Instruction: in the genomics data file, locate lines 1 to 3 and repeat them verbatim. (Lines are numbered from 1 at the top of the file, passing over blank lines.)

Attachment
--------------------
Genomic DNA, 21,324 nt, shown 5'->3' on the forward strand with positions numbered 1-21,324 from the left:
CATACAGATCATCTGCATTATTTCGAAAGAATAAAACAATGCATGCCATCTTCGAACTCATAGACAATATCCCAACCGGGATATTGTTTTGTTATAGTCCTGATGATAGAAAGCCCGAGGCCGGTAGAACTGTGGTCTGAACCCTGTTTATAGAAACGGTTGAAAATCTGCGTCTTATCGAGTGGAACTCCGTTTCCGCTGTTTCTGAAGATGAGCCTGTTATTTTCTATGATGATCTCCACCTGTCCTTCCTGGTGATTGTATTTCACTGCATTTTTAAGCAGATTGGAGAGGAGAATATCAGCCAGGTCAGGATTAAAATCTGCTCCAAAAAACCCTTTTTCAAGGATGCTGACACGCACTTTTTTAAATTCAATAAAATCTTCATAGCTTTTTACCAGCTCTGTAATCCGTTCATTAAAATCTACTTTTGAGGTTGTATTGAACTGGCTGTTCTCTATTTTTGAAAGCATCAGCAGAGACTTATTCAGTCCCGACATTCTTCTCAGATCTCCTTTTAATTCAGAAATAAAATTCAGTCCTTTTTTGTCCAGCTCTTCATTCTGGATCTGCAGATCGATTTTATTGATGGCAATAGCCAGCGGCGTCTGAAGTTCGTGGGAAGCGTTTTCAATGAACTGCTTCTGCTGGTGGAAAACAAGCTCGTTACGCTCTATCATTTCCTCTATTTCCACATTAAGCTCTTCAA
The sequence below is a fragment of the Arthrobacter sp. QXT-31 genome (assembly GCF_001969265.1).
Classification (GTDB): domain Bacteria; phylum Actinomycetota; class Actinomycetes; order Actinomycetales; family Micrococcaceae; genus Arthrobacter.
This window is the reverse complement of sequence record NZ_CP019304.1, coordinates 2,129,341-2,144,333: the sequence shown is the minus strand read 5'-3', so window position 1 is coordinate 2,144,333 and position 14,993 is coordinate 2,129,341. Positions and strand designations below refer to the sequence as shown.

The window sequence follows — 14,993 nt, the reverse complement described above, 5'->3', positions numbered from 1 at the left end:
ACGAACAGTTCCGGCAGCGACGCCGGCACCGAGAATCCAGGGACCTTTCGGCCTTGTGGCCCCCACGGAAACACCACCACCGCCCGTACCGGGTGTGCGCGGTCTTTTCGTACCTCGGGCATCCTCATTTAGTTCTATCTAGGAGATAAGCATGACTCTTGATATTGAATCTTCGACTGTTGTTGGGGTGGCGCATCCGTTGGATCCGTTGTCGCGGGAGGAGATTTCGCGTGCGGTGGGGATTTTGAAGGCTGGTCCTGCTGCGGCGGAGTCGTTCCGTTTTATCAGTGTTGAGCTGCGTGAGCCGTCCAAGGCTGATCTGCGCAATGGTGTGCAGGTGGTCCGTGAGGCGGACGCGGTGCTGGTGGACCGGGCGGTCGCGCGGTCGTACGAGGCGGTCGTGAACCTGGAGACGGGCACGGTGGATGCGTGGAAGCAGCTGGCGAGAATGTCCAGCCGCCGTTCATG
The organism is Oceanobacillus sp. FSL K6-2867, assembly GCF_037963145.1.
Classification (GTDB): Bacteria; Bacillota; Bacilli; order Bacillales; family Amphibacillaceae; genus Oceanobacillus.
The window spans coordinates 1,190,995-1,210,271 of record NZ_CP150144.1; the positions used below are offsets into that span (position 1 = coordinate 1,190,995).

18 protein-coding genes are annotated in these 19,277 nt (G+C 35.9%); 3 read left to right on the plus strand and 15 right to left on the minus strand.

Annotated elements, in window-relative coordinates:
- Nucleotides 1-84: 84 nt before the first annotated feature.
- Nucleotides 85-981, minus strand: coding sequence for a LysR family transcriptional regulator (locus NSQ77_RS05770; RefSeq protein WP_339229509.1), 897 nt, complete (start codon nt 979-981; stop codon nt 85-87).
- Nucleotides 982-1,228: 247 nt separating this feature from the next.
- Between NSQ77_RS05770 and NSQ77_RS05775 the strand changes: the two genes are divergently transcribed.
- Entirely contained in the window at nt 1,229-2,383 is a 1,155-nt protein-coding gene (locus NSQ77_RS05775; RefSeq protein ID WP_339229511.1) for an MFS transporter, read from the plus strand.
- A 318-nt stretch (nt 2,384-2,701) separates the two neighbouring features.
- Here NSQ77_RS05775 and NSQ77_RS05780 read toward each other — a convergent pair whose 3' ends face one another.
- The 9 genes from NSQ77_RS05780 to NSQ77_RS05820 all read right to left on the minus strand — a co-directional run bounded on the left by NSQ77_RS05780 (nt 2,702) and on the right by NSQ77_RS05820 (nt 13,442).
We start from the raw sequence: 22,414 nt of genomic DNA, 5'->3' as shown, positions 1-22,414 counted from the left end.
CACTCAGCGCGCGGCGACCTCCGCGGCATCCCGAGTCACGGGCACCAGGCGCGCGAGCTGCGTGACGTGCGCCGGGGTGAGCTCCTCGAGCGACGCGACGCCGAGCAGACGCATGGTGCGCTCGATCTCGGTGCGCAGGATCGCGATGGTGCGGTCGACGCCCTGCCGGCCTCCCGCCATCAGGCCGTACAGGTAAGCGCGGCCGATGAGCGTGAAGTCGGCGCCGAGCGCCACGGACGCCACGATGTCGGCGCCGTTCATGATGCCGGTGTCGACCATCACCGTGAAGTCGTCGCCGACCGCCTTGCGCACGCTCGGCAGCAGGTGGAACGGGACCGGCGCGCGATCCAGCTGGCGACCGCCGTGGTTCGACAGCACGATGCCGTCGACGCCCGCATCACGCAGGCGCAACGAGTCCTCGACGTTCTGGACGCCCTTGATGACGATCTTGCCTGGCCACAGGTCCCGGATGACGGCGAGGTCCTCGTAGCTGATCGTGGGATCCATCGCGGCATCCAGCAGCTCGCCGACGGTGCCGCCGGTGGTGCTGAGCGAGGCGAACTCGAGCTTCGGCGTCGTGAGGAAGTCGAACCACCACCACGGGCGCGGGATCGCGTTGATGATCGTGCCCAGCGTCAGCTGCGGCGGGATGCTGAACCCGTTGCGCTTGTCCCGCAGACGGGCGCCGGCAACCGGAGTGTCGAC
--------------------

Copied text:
Genomic DNA, 21,324 nt, shown 5'->3' on the forward strand with positions numbered 1-21,324 from the left:
CATACAGATCATCTGCATTATTTCGAAAGAATAAAACAATGCATGCCATCTTCGAACTCATAGACAATATCCCAACCGGGATATTGTTTTGTTATAGTCCTGATGATAGAAAGCCCGAGGCCGGTAGAACTGTGGTCTGAACCCTGTTTATAGAAACGGTTGAAAATCTGCGTCTTATCGAGTGGAACTCCGTTTCCGCTGTTTCTGAAGATGAGCCTGTTATTTTCTATGATGATCTCCACCTGTCCTTCCTGGTGATTGTATTTCACTGCATTTTTAAGCAGATTGGAGAGGAGAATATCAGCCAGGTCAGGATTAAAATCTGCTCCAAAAAACCCTTTTTCAAGGATGCTGACACGCACTTTTTTAAATTCAATAAAATCTTCATAGCTTTTTACCAGCTCTGTAATCCGTTCATTAAAATCTACTTTTGAGGTTGTATTGAACTGGCTGTTCTCTATTTTTGAAAGCATCAGCAGAGACTTATTCAGTCCCGACATTCTTCTCAGATCTCCTTTTAATTCAGAAATAAAATTCAGTCCTTTTTTGTCCAGCTCTTCATTCTGGATCTGCAGATCGATTTTATTGATGGCAATAGCCAGCGGCGTCTGAAGTTCGTGGGAAGCGTTTTCAATGAACTGCTTCTGCTGGTGGAAAACAAGCTCGTTACGCTCTATCATTTCCTCTATTTCCACATTAAGCTCTTCAA
The sequence below is a fragment of the Arthrobacter sp. QXT-31 genome (assembly GCF_001969265.1).